Nicole’s Classes – Review
If you’ve ever looked into the cost associated with schooling to become a graphic designer, you’ll notice a few things:
- Entry into a program may require the completion of pre-requisite post-secondary courses
- The program might only be offered full-time or part-time and must be taken at the campus rather than online
- It’s freakishly expensive – a 6-month full-time program at the British Columbia Institute of Technology (which is in my city) costs $5,870
- You’re only learning about three programs in the Adobe Suite: Illustrator, InDesign, and Photoshop
So what about the rest of us who don’t have that kind of money, time to commit, or already have a general knowledge of those programs in Adobe? Why online learning, of course!
Having taken some online courses through Coursera and Universal Class* (follow the asterisk for a brief note on why I didn’t like these options), I wasn’t jazzed on their formats, so I sought out an alternative when I wanted to learn all about Illustrator. Enter Nicole’s Classes.
For ease of reading and scrolling to the important bits, let’s make a list of what you’ll want to know.
$125.00 USD. This cost me about $165 Canadian with our dollar worth $0.77 for every USD.
You install the Nicole’s Classes application which requires your computer to run Adobe Air. Each course was four weeks long which can be done all at once or week-to-week. This is super handy if you need to download the free trial version of Illustrator as it only lasts for 30 days (aka four-weeks plus a couple of days). Homework is turned in for feedback each Sunday and is uploaded through the Nicole’s Classes application. Holly, the instructor, was so much more encouraging and enthusiastic than I ever would have thought. She will not only give you feedback on your work but will answer any questions you might have about things you could have done differently which she’ll answer through the application and email. This was a major plus for me because their customer service is amazing and their instructors seem to be really available for their input.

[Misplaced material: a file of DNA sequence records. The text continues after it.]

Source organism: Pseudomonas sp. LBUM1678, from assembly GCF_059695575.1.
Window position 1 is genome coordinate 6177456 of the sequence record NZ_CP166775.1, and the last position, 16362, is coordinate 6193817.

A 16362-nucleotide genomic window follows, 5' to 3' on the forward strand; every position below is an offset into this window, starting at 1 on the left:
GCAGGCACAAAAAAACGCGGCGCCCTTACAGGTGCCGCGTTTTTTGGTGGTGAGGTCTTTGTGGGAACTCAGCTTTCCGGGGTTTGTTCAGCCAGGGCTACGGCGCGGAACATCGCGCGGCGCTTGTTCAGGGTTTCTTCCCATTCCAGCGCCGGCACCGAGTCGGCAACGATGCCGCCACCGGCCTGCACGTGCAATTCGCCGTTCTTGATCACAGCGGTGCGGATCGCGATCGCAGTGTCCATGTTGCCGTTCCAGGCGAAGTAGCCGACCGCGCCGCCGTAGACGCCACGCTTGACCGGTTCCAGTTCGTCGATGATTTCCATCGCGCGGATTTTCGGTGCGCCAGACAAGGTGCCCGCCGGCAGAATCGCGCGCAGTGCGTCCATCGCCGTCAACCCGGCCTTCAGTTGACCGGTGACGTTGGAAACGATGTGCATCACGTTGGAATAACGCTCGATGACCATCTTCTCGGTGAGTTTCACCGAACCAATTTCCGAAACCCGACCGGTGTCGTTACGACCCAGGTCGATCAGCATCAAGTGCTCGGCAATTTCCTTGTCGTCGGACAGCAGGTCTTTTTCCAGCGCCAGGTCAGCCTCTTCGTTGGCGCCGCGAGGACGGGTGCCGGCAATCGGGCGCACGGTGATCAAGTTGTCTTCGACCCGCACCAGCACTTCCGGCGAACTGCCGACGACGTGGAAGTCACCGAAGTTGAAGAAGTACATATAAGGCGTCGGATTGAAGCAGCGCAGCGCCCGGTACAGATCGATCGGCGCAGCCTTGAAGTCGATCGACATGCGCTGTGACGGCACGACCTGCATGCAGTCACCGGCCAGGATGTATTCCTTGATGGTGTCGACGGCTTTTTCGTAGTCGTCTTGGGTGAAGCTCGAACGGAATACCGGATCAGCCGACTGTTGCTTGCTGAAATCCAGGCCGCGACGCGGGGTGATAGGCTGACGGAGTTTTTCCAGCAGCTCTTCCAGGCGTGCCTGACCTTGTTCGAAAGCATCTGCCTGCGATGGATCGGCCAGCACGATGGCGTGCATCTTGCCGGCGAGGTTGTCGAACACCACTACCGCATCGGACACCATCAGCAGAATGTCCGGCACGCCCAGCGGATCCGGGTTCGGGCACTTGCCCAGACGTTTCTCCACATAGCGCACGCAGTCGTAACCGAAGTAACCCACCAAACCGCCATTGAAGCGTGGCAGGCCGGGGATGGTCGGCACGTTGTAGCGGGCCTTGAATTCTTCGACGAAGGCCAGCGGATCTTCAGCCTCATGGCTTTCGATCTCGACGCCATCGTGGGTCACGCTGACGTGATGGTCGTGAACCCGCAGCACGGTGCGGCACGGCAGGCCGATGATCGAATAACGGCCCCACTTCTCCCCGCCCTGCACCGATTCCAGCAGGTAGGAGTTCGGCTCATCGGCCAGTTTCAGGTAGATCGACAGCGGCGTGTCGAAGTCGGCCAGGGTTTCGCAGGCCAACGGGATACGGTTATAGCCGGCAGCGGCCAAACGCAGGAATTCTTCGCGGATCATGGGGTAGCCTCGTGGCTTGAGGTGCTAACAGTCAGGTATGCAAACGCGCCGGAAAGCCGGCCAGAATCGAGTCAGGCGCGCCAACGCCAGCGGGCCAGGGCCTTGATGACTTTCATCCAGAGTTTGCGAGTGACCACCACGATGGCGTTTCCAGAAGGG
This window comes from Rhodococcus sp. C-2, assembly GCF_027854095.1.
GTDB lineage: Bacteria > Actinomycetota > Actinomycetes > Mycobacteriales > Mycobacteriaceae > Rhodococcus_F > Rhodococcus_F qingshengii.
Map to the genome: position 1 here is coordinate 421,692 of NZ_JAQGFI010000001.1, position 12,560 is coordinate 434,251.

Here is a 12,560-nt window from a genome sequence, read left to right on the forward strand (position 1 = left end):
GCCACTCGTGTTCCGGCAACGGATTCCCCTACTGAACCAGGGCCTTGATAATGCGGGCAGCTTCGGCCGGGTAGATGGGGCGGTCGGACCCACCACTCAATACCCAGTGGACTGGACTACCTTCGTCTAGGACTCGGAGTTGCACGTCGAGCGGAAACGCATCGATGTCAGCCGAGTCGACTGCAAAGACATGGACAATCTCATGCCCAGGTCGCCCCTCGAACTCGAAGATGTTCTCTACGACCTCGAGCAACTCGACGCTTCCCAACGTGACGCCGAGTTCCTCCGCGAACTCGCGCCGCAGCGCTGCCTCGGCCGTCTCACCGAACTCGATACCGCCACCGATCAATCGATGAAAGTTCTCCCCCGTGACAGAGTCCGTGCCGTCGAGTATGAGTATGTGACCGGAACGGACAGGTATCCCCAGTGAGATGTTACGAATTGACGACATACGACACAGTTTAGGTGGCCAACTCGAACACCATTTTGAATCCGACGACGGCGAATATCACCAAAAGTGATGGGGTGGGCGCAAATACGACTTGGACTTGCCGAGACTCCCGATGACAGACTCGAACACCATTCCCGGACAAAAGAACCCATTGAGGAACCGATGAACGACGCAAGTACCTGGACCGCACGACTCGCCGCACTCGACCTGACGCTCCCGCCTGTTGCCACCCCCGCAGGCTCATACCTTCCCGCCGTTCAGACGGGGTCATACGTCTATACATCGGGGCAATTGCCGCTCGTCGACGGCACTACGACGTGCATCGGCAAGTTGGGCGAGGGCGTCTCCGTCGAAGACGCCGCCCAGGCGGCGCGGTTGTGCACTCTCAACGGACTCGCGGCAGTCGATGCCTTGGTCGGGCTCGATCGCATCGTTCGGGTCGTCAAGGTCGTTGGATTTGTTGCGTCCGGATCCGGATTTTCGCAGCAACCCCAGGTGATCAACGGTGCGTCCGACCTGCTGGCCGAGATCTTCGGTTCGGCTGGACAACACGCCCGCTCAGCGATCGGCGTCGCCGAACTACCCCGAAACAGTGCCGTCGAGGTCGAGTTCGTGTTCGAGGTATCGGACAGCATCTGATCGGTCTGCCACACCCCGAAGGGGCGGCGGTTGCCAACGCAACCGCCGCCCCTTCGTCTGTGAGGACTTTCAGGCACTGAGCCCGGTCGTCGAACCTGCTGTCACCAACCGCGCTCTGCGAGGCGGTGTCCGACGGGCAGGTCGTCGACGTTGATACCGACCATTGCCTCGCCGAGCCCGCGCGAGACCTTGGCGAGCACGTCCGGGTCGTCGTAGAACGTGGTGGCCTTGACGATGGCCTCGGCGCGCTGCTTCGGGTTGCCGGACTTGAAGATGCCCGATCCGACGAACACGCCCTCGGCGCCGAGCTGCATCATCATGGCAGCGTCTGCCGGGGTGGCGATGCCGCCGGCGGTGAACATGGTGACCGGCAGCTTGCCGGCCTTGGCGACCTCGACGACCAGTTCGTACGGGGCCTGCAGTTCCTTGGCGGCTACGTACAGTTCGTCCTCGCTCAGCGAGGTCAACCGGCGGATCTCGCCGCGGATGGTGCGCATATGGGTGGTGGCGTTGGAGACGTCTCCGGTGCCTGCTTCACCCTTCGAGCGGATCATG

HOW IT’S TAUGHT
Lessons are available either through video or in a brief text summary. I think that the text is better suited for people who might just be looking for a refresher on a program or already know the tools but just need to learn how to utilize them. I personally watched the video on one screen and would follow along in Illustrator on another screen with the instructor so that I could mimic what she was doing. That’s how I learn best, but reading text or just watching might work really well for others.
WHAT DID I LEARN
I took both Illustrator 101 and 102 which are both led by the same instructor, Holly Hucklesby. I started the course on 101 with zero knowledge of Illustrator, but came out of it being able to design two rather intense infographics for work:
And some silly stuff I did for my homework assignments:
I learned about all of the tools in the toolbar and what they do. I created shapes, brushes, patterns, my own fonts, learned to manipulate text and shapes, how to use the pen tool, and discovered really handy tools that lead me to believe ANYONE could be a graphic designer (hello Colour Guide that gives you swatches pertaining to categories like food, nature, and skin tones).
My experience with Nicole’s classes was probably one of the most fun and rewarding educational experiences I’ve had since elementary school. Learning about the tools that graphic designers have via programs like Illustrator excited me and made me want to work in the program as often as possible. Top that all off with an awesome instructor whose enthusiasm for design comes across in her classes and the very reasonable cost, I can’t recommend Nicole’s Classes enough to all of the budding graphic artists out there!
So keep your eyes on my site for Illustrator stuff in the future. I have some ideas in mind for silly little art prints, so I can’t wait for you to see what I’ve learned!
Thanks for reading!
*Coursera: I took a Typography course. That’s already a dry topic on its own, but it was made all the more dry by only having video that explained Typography versus how to make it look best in a graphic design format. I was pretty bummed, but it was free, so I can’t be that upset about it.
Universal Class: I took a course on InDesign meant for beginners. I had already been using InDesign for almost a year, so the class was good for teaching me a few things I didn’t know. I wouldn’t recommend the course I took to anyone who has never used InDesign before as the class is all text-based and doesn’t even require you to use InDesign at any point. It was good for what I needed (just a little bump in my knowledge), but I don’t think it would work for anyone brand new to a program.